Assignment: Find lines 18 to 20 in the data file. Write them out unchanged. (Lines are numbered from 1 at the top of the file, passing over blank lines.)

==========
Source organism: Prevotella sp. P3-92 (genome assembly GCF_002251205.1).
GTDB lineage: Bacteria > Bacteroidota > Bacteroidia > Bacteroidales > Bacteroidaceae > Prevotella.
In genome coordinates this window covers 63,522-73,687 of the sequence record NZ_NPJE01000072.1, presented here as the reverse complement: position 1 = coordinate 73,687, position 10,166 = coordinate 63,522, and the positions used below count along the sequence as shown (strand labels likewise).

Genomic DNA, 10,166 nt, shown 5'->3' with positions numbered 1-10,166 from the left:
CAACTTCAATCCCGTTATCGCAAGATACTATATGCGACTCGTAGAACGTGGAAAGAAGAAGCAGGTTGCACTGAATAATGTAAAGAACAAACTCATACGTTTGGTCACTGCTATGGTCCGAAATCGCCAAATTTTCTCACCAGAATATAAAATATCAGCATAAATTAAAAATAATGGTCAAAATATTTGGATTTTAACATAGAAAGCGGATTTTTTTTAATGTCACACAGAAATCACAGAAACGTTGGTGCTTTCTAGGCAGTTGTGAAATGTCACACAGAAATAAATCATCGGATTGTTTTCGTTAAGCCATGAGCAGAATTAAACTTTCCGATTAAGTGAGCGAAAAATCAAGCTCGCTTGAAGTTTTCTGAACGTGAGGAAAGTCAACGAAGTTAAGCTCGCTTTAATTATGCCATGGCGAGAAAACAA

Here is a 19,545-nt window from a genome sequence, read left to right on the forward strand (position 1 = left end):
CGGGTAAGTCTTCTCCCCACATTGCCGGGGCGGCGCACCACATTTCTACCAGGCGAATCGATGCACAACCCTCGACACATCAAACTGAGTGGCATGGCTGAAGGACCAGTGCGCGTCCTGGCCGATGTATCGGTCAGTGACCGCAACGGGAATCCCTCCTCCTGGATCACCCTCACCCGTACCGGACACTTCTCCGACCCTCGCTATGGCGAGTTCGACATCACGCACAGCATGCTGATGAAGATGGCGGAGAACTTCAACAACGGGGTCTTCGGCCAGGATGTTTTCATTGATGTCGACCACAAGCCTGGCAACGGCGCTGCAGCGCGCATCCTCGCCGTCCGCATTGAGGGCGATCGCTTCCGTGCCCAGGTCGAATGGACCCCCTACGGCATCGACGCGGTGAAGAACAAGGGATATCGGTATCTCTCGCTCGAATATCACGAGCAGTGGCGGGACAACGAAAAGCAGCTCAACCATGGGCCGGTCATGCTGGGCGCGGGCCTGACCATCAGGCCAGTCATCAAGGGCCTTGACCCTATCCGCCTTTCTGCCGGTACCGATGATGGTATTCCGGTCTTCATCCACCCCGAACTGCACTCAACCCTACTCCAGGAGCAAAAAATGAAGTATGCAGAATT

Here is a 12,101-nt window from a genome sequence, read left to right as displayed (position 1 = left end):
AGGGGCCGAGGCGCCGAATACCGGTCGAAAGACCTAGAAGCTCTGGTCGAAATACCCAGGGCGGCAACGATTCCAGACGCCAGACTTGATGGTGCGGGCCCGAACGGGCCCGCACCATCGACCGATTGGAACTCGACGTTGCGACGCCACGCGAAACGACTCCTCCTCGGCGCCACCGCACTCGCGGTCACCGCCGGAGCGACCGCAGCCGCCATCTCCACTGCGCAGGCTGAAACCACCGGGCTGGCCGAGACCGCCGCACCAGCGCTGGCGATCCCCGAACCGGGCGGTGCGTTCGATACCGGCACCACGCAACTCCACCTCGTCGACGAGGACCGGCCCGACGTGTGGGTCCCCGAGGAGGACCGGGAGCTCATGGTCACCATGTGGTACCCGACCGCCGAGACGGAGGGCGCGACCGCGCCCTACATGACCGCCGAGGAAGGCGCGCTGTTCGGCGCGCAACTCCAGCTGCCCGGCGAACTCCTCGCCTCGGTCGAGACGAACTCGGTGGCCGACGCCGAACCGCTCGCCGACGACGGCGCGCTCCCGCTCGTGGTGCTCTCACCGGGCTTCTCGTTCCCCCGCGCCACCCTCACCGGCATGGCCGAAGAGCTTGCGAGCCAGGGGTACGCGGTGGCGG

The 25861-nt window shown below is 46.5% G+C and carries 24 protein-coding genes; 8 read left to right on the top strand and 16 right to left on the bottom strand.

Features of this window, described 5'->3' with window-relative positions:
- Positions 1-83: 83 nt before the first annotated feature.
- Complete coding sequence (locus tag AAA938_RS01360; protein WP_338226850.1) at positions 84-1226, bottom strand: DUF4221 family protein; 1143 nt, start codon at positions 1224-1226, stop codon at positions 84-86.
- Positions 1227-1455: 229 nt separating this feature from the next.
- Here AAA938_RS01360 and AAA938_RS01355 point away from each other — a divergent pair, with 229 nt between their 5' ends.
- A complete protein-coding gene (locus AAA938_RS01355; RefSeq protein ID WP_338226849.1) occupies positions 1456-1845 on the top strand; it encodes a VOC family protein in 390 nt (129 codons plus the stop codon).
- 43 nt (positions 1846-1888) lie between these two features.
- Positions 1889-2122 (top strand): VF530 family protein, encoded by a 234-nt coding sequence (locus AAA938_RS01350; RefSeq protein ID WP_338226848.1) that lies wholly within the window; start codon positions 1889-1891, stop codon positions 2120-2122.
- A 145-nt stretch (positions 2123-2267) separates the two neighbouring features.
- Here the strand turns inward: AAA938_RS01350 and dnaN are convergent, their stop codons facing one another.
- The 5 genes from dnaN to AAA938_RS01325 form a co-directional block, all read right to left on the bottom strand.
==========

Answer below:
- Positions 1889-2122 (top strand): VF530 family protein, encoded by a 234-nt coding sequence (locus AAA938_RS01350; RefSeq protein ID WP_338226848.1) that lies wholly within the window; start codon positions 1889-1891, stop codon positions 2120-2122.
- A 145-nt stretch (positions 2123-2267) separates the two neighbouring features.
- Here the strand turns inward: AAA938_RS01350 and dnaN are convergent, their stop codons facing one another.